- Credit Utilization – Generally makes up 20% of your score: This includes your balances, your utilization rate, and more.
- Total Amount of Recently Reported Balances – Generally makes up 11% of your score: Your statement balance is the amount you owe on your credit card as of the latest billing cycle. Paying more than the minimum required payment will help you improve your score.
- Available Credit – Generally makes up 3% of your score: This includes the specific type of accounts you have, such as whether or not you have credit cards, a mortgage, car loan, student loans, and so on.
- New Credit Accounts – Generally makes up 5% of your score: This credit score breakdown category includes things such as how many hard credit inquiries you have and how long it's been since you last opened a new credit account. It is important to remember that checking your own credit score does NOT impact this category as long as you receive your credit report from a company that is authorized to give you your credit report.
If you want to stay up-to-date on your credit report, your Annual Credit Report is a great place to start. You can pull a free credit report annually from each of the three credit reporting agencies and it will disclose important data that your creditors reported, like missed payments or bad debt. While your credit report doesn’t include an actual credit score, the data collected in your reports will shape your overall score and is a great indicator of the behavior change you need to make to improve your overall financial health.
2. Create a plan to improve your credit.
Once you understand the basics of your credit, it becomes much easier to take proactive steps to build your credit and improve your overall financial health in the coming months.
Here are my general tips for improving your credit health this year:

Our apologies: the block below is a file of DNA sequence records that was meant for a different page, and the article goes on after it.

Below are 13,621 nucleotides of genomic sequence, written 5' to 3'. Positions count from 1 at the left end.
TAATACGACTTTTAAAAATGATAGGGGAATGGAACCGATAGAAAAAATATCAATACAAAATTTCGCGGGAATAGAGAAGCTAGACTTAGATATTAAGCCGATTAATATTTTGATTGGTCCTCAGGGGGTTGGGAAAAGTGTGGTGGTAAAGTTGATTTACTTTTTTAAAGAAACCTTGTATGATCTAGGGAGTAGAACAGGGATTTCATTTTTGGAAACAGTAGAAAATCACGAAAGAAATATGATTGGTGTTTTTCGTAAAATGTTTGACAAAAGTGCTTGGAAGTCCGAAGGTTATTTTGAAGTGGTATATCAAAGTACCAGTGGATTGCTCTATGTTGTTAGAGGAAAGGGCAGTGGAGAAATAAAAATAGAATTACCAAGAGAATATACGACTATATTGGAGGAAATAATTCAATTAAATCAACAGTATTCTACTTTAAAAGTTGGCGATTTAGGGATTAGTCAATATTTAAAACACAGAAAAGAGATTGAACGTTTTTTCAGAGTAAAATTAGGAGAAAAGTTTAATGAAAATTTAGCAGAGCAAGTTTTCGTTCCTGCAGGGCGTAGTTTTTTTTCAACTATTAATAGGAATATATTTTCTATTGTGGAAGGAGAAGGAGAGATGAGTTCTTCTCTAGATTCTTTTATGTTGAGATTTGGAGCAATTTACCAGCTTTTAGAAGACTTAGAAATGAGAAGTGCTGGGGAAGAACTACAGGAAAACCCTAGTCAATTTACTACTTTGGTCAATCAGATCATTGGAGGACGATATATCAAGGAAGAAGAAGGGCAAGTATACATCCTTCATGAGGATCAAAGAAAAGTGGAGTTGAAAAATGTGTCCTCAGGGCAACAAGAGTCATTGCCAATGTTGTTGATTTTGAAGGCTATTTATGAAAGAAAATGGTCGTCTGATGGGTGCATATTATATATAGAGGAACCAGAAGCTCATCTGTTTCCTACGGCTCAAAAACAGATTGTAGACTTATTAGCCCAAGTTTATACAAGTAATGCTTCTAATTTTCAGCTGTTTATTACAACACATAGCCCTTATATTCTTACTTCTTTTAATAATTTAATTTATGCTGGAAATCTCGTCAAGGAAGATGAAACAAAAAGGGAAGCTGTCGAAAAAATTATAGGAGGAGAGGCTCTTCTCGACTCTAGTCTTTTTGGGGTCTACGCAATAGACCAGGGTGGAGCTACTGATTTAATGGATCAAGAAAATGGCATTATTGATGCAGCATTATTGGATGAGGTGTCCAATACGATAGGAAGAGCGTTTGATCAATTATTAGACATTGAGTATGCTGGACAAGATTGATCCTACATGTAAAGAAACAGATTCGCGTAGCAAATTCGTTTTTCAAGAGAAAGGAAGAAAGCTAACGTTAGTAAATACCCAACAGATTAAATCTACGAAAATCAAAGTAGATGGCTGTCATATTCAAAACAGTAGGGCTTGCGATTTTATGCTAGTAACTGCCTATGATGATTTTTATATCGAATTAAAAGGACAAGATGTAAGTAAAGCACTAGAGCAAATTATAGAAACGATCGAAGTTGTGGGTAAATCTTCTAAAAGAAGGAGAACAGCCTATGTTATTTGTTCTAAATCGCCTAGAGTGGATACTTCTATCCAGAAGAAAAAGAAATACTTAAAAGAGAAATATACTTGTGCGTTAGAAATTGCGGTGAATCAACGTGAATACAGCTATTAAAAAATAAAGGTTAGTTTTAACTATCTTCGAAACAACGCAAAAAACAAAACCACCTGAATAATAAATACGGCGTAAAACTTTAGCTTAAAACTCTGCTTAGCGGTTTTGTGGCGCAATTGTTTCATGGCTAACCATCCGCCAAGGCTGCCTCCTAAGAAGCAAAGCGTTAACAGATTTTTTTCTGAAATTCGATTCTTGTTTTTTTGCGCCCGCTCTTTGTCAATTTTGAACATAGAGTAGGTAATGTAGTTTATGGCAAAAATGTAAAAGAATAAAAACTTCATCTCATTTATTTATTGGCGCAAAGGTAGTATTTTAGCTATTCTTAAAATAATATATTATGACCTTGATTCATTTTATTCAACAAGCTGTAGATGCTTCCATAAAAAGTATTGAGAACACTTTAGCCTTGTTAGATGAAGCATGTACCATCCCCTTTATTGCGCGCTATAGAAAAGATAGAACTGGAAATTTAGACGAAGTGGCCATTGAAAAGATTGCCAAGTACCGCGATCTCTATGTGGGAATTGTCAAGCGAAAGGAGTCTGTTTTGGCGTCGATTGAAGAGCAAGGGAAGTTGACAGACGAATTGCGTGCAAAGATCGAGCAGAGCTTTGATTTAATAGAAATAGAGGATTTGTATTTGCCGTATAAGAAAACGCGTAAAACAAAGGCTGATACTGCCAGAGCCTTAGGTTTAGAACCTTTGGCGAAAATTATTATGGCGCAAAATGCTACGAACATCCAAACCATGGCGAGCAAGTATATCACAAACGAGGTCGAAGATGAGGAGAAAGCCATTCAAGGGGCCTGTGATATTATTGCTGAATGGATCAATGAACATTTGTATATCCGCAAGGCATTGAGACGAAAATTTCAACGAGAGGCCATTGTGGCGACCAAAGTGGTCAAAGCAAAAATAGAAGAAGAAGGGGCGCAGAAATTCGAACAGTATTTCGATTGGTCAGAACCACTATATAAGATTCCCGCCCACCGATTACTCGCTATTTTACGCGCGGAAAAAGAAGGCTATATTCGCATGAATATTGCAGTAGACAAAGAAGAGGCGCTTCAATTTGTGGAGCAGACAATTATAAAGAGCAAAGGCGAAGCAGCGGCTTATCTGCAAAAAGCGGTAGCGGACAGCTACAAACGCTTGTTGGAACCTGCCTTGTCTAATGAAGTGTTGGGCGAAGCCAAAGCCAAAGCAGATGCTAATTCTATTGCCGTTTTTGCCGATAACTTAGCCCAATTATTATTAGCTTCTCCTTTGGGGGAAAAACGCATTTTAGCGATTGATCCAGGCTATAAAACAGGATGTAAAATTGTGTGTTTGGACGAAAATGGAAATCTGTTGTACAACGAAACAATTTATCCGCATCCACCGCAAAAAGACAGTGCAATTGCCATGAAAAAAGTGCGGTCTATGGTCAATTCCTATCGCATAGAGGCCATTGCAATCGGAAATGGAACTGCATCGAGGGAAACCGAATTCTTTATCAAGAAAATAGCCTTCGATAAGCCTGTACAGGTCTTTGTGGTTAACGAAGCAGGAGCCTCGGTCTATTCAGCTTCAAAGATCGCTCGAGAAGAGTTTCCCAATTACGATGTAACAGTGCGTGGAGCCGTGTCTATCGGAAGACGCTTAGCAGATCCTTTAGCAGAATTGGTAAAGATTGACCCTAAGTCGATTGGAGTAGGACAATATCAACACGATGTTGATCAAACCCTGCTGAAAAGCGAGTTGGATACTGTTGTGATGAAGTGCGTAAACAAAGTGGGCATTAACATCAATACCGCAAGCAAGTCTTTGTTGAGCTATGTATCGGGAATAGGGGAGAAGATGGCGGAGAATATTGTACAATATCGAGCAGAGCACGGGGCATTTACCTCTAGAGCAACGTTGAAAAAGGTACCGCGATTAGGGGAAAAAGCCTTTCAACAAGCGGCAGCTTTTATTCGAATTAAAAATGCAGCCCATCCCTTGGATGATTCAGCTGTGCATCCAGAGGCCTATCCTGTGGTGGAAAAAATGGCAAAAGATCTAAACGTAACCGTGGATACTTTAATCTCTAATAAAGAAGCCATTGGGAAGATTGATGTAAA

- Pay your bills and accounts on time. Late payments can hurt your credit score and your credit history.
- Keep your balances and utilization rate low. Maintain a low credit utilization, which means having access to credit but only using about 30% of your available limit. If your credit card balance is generally more than 30% of your credit limit, your score could be lowered.
- Inquire about raising your credit limit (but, don't spend more just because of that!).
- Pay your credit card bill before your credit card balance is reported.
- Keep your old credit card accounts open (if it makes sense, of course), so that you can lengthen your credit history and show a history of responsible behavior
3. Protect your credit.
An important next step of improving your credit health is to monitor and protect your credit.
Protecting yourself against fraud is important because fraudsters could take out loans, open credit cards, and more in a person's name, leading to missed payments and therefore delinquencies on your credit report.
To protect yourself in the new year, you can lock your credit with TrueIdentity, a free identity protection service that includes an easy one-touch credit lock, instant alerts, and unlimited refreshed views of your TransUnion report. Freezing your credit is also a free, easy and accessible option to protect and block access to your credit report (but without the real-time alerts you receive through TrueIdentity). If you would like to better understand the difference between credit locks and freezes, TransUnion has a helpful guide to provide clarity and understand the difference.
You can also read more about my tips for protecting your credit here.
For more information, tools and resources on credit management, visit TransUnion.com.
What are you doing to improve your credit score?